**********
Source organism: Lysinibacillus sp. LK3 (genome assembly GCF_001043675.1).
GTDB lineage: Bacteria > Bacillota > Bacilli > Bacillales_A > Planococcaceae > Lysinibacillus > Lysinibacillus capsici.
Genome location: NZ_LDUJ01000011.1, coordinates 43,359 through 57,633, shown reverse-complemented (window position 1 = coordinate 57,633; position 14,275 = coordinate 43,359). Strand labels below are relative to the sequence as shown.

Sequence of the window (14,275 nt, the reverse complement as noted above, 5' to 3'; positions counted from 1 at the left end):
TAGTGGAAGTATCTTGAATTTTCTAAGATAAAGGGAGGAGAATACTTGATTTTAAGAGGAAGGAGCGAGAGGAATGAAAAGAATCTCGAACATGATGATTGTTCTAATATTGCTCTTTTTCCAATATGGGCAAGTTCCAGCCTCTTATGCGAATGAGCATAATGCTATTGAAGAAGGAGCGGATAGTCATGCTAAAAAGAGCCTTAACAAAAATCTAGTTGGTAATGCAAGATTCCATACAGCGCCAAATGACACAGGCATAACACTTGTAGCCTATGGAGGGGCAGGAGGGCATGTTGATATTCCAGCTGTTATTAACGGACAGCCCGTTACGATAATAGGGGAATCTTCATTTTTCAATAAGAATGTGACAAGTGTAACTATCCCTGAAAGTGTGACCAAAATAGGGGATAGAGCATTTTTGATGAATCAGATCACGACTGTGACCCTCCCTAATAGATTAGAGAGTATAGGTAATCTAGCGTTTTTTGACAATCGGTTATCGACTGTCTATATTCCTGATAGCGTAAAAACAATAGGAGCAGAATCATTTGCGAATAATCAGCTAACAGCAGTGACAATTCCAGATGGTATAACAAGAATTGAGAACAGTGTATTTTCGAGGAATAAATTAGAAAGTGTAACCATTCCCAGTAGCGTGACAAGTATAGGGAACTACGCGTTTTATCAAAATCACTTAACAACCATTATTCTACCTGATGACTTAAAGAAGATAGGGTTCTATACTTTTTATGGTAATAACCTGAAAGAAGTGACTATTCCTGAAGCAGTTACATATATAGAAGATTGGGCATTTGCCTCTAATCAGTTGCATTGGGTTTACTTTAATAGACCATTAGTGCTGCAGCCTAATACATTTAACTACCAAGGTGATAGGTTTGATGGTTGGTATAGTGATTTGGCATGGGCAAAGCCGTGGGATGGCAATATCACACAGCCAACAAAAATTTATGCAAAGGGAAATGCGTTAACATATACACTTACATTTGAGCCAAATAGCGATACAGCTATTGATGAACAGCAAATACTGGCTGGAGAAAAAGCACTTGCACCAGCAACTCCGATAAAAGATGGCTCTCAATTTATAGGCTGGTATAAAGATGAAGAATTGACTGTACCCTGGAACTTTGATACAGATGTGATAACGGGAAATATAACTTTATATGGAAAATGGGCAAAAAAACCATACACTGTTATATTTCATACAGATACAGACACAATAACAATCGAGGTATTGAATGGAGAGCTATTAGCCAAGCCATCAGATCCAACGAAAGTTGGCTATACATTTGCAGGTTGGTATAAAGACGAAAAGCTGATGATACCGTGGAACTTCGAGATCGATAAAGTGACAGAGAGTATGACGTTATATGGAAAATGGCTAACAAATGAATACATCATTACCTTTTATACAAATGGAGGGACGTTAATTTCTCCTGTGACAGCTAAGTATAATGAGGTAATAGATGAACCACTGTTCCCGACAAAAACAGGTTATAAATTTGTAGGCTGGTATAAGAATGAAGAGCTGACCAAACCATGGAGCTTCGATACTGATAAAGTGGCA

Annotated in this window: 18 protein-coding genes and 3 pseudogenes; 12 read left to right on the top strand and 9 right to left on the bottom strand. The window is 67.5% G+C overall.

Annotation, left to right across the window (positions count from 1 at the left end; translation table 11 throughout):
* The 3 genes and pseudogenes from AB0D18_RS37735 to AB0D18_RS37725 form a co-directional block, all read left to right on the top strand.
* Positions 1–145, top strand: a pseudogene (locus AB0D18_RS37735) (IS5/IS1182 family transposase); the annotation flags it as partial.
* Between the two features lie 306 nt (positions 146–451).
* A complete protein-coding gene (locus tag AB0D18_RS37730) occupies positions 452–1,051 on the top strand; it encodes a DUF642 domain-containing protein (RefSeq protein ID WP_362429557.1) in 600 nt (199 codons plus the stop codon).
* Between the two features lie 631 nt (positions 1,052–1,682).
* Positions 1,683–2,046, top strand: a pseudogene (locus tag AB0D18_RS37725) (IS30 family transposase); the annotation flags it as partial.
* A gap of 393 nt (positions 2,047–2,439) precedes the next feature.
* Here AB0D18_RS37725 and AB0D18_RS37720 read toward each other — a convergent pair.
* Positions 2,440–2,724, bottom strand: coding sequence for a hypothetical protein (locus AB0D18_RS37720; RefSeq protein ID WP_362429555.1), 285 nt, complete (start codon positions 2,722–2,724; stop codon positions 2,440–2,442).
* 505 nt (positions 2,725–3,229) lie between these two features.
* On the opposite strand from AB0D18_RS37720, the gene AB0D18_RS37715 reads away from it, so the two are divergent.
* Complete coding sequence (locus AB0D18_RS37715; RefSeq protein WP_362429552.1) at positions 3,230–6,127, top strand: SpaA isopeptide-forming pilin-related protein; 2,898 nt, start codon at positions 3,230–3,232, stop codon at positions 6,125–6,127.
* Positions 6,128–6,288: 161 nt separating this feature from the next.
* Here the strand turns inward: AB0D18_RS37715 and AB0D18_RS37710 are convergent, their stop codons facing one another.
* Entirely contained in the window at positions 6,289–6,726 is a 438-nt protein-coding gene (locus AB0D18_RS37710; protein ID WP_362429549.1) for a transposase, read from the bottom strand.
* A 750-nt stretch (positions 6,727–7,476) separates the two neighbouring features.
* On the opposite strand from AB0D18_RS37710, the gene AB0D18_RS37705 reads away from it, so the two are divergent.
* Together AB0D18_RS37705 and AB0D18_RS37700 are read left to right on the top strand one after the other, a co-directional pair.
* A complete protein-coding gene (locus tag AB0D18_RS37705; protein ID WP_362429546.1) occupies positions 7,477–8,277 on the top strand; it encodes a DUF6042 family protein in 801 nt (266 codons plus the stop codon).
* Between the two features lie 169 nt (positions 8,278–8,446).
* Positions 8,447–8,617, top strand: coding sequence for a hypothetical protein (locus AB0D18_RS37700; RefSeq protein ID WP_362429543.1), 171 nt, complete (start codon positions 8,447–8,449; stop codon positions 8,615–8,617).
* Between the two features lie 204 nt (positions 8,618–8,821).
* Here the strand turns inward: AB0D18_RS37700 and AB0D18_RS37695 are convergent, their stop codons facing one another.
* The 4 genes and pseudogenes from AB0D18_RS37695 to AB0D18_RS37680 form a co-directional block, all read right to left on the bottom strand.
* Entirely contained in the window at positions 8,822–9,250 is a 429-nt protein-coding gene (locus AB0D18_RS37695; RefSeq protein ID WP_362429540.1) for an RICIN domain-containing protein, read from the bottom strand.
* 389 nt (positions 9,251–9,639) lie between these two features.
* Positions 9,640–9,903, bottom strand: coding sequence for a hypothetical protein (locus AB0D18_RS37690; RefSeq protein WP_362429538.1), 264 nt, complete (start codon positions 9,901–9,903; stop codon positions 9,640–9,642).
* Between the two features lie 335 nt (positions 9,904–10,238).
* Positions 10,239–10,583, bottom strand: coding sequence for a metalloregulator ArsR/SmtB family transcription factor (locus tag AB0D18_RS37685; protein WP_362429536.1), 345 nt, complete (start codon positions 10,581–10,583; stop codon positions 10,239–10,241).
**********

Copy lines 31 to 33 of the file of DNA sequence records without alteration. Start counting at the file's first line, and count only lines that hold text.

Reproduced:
* The 4 genes and pseudogenes from AB0D18_RS37695 to AB0D18_RS37680 form a co-directional block, all read right to left on the bottom strand.
* Entirely contained in the window at positions 8,822–9,250 is a 429-nt protein-coding gene (locus AB0D18_RS37695; RefSeq protein ID WP_362429540.1) for an RICIN domain-containing protein, read from the bottom strand.
* 389 nt (positions 9,251–9,639) lie between these two features.